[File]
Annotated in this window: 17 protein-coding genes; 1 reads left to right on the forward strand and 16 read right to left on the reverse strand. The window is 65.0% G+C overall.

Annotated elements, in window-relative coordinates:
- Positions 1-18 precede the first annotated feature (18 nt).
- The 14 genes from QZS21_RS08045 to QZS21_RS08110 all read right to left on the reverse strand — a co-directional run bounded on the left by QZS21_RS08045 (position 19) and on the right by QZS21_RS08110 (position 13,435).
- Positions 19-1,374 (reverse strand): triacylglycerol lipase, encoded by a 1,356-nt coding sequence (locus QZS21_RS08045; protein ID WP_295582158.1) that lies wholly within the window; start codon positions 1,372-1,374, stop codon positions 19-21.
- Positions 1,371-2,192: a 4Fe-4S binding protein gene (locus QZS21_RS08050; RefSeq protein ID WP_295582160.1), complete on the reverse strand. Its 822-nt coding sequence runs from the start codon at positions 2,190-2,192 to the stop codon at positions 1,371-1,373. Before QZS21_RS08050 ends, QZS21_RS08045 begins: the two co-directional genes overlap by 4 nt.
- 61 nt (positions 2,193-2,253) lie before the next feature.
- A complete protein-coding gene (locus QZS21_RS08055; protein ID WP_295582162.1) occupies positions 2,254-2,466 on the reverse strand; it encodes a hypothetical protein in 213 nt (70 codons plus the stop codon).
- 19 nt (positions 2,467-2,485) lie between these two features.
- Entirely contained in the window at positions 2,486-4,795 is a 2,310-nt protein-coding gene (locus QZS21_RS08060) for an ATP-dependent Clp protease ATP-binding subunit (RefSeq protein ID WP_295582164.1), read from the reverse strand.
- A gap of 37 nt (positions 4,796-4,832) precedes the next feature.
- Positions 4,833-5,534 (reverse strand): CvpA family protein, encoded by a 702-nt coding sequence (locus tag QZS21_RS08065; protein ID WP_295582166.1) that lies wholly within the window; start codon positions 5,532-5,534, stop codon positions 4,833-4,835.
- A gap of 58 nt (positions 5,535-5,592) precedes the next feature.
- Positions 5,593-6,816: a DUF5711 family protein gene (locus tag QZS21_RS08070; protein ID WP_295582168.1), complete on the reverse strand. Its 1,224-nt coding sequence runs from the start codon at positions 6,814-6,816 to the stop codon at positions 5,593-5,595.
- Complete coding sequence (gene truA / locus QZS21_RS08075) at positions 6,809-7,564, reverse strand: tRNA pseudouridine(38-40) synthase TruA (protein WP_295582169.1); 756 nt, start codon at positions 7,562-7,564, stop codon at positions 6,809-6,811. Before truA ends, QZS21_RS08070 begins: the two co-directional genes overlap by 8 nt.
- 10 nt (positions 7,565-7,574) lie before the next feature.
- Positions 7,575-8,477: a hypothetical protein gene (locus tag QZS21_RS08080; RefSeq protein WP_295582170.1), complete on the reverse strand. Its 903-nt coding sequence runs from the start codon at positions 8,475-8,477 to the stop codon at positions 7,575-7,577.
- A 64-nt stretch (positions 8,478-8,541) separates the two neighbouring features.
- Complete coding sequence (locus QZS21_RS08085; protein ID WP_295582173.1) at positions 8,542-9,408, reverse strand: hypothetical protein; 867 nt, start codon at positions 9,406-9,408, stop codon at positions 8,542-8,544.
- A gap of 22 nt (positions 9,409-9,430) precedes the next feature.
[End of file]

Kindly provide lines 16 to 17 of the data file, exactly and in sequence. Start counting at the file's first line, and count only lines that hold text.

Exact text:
- 10 nt (positions 7,565-7,574) lie before the next feature.
- Positions 7,575-8,477: a hypothetical protein gene (locus tag QZS21_RS08080; RefSeq protein WP_295582170.1), complete on the reverse strand. Its 903-nt coding sequence runs from the start codon at positions 8,475-8,477 to the stop codon at positions 7,575-7,577.